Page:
Quinoa is a fast-growing crop, ready to harvest after 4-5 months from planting. This protein rich broad leaf may face competition from weeds especially during the first two to three weeks.

Quinoa thrives in cooler weather and due to its’ deep taproots, it is extremely drought tolerant. As it originates from the Andean mountains, it can tolerate high levels of salt, wind, and frost.

Ideally plant quinoa to loose, sandy soil with a pH level from 6.0 to 8.5. Some growers have found that it suits well to a crop rotation with grasses. Quinoa is prone to several fungal diseases, that is why good drainage is important. Quinoa flowers also attract beneficial insects.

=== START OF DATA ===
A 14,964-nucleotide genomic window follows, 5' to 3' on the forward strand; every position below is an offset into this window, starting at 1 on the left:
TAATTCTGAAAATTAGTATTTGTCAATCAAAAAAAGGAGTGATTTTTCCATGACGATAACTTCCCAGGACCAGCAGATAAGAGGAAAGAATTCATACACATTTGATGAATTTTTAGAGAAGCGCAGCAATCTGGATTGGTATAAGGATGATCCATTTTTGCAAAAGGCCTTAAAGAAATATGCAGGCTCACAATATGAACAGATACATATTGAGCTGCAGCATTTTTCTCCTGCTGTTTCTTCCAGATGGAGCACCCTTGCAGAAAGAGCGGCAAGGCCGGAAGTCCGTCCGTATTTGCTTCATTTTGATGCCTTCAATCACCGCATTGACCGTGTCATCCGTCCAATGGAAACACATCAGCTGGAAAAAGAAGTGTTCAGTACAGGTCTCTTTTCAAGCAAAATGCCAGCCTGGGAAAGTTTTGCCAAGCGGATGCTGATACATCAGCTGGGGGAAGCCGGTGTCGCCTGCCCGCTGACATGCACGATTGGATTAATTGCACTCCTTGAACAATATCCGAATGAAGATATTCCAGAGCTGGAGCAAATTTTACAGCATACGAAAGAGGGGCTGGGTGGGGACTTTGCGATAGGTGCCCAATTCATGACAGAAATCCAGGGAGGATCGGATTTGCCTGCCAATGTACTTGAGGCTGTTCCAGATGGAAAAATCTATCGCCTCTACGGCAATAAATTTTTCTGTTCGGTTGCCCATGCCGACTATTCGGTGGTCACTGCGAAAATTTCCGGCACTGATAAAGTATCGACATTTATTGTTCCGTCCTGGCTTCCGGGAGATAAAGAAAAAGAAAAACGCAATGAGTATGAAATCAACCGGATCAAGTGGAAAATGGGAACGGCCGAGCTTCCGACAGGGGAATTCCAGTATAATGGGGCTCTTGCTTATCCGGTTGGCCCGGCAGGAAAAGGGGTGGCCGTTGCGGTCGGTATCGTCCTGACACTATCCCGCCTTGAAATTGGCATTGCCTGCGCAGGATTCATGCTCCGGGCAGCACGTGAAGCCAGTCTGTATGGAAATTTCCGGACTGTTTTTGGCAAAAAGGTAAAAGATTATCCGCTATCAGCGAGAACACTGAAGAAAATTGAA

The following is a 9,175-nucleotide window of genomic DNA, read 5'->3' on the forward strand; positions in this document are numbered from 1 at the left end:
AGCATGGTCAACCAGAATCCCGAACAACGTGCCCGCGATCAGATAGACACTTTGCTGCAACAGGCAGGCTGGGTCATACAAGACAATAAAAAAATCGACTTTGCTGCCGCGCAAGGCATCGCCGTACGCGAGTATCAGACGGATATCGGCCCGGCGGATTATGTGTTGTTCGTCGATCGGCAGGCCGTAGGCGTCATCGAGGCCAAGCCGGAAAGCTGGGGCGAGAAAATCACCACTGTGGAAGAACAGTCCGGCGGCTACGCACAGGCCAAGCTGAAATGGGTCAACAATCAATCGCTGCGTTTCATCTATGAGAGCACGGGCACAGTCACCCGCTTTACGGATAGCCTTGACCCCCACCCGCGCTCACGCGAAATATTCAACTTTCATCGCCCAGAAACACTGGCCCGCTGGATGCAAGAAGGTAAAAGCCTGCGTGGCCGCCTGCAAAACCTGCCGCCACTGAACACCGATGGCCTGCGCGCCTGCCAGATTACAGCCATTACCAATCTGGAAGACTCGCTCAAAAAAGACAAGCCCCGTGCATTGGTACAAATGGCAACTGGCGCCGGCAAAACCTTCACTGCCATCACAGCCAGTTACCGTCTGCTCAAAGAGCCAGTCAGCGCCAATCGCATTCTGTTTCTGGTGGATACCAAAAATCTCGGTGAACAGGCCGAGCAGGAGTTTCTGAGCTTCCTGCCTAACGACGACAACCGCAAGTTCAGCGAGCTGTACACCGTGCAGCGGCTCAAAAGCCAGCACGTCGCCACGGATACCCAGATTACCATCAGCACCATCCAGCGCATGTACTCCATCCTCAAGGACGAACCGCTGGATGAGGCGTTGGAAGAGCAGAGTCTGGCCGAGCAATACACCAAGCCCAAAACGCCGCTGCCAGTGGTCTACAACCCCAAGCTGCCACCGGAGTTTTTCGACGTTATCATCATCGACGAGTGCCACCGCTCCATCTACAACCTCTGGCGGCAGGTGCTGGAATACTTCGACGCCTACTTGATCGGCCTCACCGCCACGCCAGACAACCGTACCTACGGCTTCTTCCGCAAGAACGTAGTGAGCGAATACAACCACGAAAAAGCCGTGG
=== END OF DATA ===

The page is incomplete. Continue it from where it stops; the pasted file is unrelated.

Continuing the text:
Depending on the variety, optimal growing conditions are in cool climates with temperatures that vary between −4 °C during the night to near 35 °C during the day. Due to its high demand, this superfood has faced supply shortages in the past years, making it also an attractive cash crop

Quinoa regenerative agriculture
Quinoa cover crop field